Contrary to the “big government” approach of the Labour Party, the British Conservatives championed “big society” ahead of last year’s general elections. They promised a society based on “social responsibility and community action” and hoped that “charities, voluntary groups and a new generation of community organizers [would] help tackle some of the most stubborn social problems.”
Prime Minister David Cameron launched this civil society initiative last May, claiming that it was designed to “take power away from politicians and give it to people.”
That’s because we know instinctively that the state is often too inhuman, monolithic and clumsy to tackle our deepest social problems. We know that the best ideas come from the ground up, not the top down.
Good stuff except the left doesn’t seem to get it. In recent weeks, Labour has alleged that “big society” is no more than a euphemism for public spending cuts and Cameron has failed to convincingly argue otherwise.
In the Daily Express, Theodore Dalrymple does. He notes that “big society” is rather a bad name for an otherwise sensible idea: “that citizens should not rely upon the state and its bureaucracies for their own welfare.”
Making government smaller is a formidable challenge, according to Dalrymple. “A bureaucracy can be created in an afternoon but it cannot be dissolved in a decade.” But it’s a challenge the Conservative-Liberal coalition has begun to face.
We entrust the state with our health care, cradle to grave; it educates us, right up to postdoctoral level if need be; it guarantees our retirement; for about a third of us, it houses us; it employs many of us, either directly or indirectly; it even keeps us amused, through the BBC. For an increasing number of children, the state — and the TV in the bedroom — is the only father they will ever know. It gives us rights we never knew we had, but once we have them we are reluctant to lose them.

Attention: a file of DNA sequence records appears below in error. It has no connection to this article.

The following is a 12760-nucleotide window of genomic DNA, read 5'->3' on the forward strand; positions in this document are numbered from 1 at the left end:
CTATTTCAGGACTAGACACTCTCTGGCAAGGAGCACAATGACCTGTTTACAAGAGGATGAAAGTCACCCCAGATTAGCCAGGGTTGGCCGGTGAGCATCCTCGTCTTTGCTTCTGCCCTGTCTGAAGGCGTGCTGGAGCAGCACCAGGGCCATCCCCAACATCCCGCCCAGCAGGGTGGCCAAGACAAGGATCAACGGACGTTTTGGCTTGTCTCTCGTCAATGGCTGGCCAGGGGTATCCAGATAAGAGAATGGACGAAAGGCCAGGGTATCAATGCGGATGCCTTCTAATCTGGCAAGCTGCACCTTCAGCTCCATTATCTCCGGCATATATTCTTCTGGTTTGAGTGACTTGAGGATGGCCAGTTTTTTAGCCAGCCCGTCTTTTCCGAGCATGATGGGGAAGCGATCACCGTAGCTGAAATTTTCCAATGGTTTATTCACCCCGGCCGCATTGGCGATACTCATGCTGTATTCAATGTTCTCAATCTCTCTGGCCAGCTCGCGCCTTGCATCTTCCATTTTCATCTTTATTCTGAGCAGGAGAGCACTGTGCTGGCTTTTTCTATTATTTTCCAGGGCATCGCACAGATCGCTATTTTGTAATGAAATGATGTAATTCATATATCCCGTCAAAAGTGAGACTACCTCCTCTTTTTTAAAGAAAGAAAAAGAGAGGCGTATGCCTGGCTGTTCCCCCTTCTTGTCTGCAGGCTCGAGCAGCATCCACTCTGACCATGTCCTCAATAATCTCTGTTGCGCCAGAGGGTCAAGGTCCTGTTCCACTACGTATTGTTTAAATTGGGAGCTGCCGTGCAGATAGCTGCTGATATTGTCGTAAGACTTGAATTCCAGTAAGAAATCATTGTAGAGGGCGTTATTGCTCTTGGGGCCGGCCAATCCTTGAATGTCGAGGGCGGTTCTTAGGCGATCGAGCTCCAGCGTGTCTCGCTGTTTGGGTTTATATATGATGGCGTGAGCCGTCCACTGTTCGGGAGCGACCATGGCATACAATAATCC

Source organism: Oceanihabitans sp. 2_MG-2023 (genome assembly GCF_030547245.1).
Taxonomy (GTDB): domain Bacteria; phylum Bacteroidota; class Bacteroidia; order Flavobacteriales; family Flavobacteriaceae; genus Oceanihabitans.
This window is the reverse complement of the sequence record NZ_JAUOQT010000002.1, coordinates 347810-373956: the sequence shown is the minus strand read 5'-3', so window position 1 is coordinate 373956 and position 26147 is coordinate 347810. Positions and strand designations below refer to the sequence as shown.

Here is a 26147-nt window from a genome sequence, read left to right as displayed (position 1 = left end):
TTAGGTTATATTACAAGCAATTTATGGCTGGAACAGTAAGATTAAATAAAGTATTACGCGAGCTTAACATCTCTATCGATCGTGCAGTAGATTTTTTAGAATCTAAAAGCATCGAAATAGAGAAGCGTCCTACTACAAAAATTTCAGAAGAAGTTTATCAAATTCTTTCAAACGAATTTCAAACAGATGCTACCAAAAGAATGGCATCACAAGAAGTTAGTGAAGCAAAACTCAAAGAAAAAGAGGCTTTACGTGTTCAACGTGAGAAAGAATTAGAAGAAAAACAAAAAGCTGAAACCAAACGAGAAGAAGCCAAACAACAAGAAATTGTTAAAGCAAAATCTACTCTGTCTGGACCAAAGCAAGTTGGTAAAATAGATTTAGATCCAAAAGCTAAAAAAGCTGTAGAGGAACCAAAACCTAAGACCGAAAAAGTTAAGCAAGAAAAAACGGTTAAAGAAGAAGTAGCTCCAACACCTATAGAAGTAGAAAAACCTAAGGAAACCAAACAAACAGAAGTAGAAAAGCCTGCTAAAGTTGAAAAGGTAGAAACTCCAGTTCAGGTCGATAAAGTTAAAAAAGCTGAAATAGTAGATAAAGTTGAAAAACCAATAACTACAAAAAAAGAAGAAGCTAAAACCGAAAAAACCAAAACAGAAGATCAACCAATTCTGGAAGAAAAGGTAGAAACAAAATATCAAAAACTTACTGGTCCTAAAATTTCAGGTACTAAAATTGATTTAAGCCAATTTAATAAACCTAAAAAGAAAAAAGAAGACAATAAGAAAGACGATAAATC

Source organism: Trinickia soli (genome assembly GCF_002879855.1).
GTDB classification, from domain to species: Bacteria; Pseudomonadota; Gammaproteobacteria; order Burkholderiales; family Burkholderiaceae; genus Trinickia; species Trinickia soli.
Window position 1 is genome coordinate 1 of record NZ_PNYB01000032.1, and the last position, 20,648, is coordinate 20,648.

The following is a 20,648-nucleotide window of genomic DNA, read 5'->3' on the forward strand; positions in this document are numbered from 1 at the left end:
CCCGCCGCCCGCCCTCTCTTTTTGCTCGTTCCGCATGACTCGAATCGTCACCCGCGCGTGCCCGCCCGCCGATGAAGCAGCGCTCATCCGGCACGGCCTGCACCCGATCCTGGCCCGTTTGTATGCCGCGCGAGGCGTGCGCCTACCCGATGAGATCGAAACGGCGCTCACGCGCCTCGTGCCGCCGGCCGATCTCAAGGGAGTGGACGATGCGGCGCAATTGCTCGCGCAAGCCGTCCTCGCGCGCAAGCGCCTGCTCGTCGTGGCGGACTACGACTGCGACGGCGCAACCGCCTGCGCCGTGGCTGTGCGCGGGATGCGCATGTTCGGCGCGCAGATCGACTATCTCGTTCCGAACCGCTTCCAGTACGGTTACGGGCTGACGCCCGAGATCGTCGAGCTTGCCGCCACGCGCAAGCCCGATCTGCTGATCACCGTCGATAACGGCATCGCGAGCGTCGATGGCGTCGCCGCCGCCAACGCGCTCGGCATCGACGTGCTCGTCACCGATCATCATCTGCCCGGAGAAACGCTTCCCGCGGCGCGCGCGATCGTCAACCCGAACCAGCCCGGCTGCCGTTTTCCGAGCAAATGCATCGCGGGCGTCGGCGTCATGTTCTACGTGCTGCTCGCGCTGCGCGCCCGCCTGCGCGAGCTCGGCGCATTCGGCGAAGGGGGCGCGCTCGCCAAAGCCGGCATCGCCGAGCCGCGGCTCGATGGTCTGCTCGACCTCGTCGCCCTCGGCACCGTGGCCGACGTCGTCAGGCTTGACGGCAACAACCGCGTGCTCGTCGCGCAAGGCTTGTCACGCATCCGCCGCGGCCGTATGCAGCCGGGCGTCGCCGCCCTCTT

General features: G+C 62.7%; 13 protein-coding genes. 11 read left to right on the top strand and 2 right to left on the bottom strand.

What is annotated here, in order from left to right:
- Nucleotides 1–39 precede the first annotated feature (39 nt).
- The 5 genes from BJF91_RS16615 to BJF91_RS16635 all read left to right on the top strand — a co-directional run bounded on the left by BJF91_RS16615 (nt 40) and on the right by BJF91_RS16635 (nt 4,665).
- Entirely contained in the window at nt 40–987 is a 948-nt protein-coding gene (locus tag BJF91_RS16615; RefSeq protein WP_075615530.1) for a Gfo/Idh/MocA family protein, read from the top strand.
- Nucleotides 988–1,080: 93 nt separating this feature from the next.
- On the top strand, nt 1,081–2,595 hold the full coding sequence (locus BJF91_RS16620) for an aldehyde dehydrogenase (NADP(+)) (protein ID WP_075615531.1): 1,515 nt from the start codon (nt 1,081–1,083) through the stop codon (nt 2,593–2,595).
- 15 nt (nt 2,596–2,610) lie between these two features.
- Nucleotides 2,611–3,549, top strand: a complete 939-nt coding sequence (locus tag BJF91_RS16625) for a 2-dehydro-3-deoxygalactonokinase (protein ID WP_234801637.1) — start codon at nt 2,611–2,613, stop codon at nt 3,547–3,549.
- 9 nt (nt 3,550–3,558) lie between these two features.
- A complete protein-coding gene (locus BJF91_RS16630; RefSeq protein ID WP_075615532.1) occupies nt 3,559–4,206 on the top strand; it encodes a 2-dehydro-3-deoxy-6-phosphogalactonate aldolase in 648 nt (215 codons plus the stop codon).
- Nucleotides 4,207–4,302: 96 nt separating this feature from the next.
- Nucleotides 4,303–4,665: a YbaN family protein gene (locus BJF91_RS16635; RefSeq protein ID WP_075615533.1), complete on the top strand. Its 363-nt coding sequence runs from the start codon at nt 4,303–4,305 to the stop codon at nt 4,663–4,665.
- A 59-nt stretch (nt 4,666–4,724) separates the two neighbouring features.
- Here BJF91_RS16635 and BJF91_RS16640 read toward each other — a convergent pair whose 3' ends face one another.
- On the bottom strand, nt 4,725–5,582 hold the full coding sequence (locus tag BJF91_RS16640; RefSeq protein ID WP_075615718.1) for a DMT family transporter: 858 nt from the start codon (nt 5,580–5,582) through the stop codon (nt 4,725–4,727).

That sense of entitlement is precisely what’s driving Labour’s opposition to the dismantling of the welfare state of course.
One of the key problems about government doing what charity should, notes Dalrymple, is that “unlike real charity,” the government “can make no distinction between the deserving and the undeserving.” Charity thus loses its meaning and the taxpayer is discouraged from undertaking any charitable activity independent of the state.
Since a third of Britons are now completely dependent on the government for their material wellbeing, Cameron and his party have a tough fight ahead of them. Once people believe that they have a “right” to free education and health care and welfare benefits — and as long as they have politicians agreeing that they do — it’s difficult for the champions of freedom to reduce government to its proper bounds.